Subject: Re: Symbol lookups.
To: Nathan J. Williams <email@example.com>
From: None <firstname.lastname@example.org>
Date: 05/08/2003 15:56:06
> The speed difference between the kernel lookup and userland lookup
> seems plausable, but I'm not sure how strongly it argues that the
> kernel method is good, rather than that the userlevel method is
> truly lousy.
> I tried fiddling with the kvm.db DB parameters, including trying btree
> (lousy for random searches, but slightly faster than the kernel lookup
> if you happened to be looking everything up in sorted order, forward
> or reverse) and could improve the numbers slightly on my test system,
> but couldn't beat ksyms in general.
> For the time being it seems fine to punt kvm.db, but it's worth
> pondering *why* ksyms is faster.
I don't know how DB works internally, but the simple tree-style lookup
that I used in the kernel uses very few memory referenses to find the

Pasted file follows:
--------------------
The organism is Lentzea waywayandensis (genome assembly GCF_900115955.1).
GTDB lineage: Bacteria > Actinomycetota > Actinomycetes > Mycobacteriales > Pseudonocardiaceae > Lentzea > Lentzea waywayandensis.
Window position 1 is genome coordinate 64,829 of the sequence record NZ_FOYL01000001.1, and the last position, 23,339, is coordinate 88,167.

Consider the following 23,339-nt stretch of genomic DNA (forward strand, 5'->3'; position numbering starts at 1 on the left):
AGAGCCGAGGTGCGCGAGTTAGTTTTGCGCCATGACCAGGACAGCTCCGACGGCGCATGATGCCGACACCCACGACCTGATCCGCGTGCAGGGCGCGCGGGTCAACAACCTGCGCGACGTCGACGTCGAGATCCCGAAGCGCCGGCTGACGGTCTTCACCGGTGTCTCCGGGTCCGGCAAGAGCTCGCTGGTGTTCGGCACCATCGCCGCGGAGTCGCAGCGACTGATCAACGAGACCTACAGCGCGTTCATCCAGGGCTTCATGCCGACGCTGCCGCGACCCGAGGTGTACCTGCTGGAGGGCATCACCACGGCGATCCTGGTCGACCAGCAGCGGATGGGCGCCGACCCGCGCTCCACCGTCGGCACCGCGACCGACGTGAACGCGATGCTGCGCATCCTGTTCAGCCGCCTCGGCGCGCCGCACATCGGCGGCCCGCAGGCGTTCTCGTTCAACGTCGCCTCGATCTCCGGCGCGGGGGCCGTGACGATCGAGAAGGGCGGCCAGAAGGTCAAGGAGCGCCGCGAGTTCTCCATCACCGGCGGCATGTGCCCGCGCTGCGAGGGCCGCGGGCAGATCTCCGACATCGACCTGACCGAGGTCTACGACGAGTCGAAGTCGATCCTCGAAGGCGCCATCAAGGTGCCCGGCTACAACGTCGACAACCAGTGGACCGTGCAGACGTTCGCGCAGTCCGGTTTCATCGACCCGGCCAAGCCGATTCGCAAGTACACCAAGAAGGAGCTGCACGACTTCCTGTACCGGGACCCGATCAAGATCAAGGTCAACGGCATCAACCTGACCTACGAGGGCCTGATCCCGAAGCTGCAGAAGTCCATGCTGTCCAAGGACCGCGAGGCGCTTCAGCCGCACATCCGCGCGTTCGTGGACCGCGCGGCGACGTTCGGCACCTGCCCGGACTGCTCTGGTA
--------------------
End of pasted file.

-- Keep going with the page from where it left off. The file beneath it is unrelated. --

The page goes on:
correct string. Some "profiling" on a generic x86 kernel shows:
Loaded 12667 symbols
Shortest path: 2 nodes
Longest path: 24 nodes
Average path length: 16 nodes
Median path length: 16 nodes
This means that the average amount of memory references to find a
given string (among 12667) is 16 + a strcmp() call with the key.
There are a number of optimizations to this that could be done; for
example one ioctl() are called for each symbol, the tree structure
could be compressed to better match cache lines etc... but thinking
of that doing symbol lookups are not in any time-critical path I
don't think it's worth the additional complexity of the code :-)